Does Alexa spell trouble for Google?
Some analysts worry that the rise of voice-controlled assistants like Amazon's Alexa will cut into Google's ad revenue. But we're still likely to look at plenty of screens – and ads – in coming years.
—Amazon’s Alexa was the star of this month’s Consumer Electronics Show (CES) in Las Vegas. Attendees cooed as the digital assistant, controlled not with a touchscreen or keyboard but by a speaker/microphone combination called Echo, operated kitchen appliances and changed TV channels. But as voice-controlled home assistants like these become reality, some see trouble for one of Amazon’s main competitors.
Google has introduced its own at-home digital assistant, called Google Home. But because the company earns the vast majority of its revenue from online ads, some view the rise of screen-less devices as a major threat to the company’s future viability. If assistants like Alexa catch on, “consumers will be spending less time in front of screens and looking at Google's search ads,” Business Insider's Matt Weinberger wrote as this year's CES came to an end. “No matter how good Google's search ads are, it doesn't matter if people aren't seeing them.”
But Google chief executive Sundar Pichai may disagree. In a conference call with investors on Thursday, he told analysts he was "comfortable," Business Insider reports, and predicted that "users will have many different ways by which they interact" with tomorrow’s devices, rather than relying on voice-based commands.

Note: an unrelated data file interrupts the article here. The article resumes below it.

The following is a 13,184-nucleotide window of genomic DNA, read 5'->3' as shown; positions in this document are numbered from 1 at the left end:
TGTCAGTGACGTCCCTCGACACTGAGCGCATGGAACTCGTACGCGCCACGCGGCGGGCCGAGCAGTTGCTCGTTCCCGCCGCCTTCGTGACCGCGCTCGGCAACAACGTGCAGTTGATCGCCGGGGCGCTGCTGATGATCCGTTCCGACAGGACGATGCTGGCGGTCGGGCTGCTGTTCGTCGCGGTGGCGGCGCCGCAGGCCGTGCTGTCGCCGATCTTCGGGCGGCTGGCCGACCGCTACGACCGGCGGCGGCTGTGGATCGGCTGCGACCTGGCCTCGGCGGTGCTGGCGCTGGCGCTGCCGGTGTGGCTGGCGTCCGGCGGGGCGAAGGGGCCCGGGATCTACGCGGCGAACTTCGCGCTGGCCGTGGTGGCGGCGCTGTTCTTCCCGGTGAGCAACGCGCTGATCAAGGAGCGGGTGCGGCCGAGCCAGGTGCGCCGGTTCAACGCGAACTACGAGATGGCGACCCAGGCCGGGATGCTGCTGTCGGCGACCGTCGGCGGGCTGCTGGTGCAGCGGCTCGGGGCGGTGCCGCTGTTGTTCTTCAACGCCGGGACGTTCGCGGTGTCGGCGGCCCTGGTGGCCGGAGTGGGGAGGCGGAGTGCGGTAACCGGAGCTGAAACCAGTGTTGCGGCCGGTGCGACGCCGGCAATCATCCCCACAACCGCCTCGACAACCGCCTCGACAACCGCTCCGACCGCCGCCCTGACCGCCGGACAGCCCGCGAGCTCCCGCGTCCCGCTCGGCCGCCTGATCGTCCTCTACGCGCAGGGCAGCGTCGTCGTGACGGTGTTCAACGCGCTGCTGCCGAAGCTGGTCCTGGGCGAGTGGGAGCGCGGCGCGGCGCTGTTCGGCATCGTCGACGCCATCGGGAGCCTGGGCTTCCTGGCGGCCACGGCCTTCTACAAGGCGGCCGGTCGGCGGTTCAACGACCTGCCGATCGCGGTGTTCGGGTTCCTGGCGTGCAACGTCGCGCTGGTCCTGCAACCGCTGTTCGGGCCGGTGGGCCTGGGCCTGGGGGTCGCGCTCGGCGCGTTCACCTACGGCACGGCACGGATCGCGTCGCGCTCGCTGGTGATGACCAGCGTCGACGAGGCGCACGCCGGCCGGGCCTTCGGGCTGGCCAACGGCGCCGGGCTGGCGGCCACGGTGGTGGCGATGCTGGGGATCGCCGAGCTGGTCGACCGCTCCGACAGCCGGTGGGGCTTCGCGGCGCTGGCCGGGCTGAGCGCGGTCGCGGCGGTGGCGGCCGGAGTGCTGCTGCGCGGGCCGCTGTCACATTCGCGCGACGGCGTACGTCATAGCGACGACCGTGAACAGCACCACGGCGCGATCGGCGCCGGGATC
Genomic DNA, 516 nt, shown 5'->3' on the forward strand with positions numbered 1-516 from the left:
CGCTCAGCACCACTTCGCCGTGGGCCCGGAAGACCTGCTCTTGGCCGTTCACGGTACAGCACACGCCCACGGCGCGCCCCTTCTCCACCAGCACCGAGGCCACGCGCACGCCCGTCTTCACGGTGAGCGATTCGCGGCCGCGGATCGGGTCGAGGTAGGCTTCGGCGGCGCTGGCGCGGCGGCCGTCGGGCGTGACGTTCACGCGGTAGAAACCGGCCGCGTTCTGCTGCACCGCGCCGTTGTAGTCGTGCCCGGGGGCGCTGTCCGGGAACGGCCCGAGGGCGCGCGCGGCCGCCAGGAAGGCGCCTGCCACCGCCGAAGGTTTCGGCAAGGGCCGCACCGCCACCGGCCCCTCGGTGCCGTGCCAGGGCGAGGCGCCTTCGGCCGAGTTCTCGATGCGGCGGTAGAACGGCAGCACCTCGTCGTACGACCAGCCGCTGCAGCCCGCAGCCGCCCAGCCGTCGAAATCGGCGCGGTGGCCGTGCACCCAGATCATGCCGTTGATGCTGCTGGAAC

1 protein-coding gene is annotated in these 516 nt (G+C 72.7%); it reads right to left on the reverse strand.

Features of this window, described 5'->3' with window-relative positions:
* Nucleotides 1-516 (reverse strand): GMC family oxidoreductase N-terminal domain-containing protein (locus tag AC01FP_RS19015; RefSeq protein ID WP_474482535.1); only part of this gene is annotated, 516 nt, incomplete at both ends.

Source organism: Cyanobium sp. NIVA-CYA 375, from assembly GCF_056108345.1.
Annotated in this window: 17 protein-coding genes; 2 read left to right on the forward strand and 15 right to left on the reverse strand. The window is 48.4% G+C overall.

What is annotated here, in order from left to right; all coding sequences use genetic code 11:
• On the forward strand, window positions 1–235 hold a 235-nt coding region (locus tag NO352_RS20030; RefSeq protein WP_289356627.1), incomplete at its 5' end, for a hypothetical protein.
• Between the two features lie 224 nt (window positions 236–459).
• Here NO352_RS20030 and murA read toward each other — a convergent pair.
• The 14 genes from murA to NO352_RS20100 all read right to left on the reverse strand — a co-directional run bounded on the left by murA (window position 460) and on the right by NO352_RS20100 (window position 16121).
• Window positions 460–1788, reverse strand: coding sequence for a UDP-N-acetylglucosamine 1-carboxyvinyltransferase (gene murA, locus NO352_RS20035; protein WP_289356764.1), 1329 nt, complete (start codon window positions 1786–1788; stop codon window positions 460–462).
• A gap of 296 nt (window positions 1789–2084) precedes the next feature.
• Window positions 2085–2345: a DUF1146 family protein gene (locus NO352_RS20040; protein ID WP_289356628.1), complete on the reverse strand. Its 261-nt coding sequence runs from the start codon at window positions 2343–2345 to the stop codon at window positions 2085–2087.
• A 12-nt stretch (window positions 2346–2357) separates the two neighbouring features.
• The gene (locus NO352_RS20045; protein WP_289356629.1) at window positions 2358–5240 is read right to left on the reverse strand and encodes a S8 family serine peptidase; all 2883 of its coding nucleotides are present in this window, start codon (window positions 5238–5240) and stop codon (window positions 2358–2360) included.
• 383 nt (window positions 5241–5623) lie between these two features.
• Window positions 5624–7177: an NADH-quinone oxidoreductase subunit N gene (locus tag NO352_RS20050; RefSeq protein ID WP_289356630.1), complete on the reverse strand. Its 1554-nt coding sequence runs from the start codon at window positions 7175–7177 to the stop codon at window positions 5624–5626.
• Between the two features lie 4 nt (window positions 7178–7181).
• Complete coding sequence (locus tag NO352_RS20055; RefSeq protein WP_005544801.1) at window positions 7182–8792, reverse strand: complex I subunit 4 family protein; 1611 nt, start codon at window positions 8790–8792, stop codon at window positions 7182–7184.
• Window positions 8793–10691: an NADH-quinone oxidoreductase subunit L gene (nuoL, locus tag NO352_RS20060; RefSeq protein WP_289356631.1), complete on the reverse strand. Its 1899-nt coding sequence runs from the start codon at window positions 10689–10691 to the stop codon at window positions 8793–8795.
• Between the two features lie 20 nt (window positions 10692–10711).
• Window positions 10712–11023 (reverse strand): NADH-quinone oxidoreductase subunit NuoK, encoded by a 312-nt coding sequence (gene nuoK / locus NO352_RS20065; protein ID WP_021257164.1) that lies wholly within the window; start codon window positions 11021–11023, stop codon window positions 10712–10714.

A broader look at the tech sector suggests he could be right. Services like Alexa may change the way internet users play music, stock their kitchens, and run their dishwashers. But they hardly signal the end of the visual internet, meaning that Google can expect its ads to reach plenty of eyeballs in coming years.
Allied Market Research expects the worldwide “intelligent virtual assistant market” – including Alexa, Siri, and other assistants that do not use voice commands – to be worth $3.6 billion by 2020. That’s a nontrivial sum, but for the moment, much more money is being invested in and earned from services that require screens.
Last year, even as it developed Alexa, Amazon reportedly spent up to $4 billion on its video content, and expects to increase that amount in 2017. Meanwhile, Facebook reported sales of almost $18 billion in 2015. These kinds of services – watching videos, sharing photos, and reading news articles – aren't yet threatened by a machine that can order groceries and tell a dishwasher to turn on.
Google is also poised to prosper in mobile advertising. On smaller screens, Google's ads take up a larger portion of the screen, boosting the chance a user will click on them, as The New York Times noted on Thursday, when the company announced its fourth-quarter results: clicks on Google ads increased by 36 percent, as the Times reported, “but what advertisers paid for each click decreased 15 percent.”
To CES attendees in Las Vegas, the smartphone market may seem saturated. But in the developing world, smartphones remain a hot new tech item. According to the Pew Research Center, only 37 percent of adults in emerging economies report owning one.
That share stands to grow in coming years. The November 2016 Ericsson Mobility Report predicts the worldwide number of mobile broadband subscriptions to rise from 4.3 billion in 2016 to 8 billion by 2022, presenting an opportunity not only for electronics makers, but for advertisers.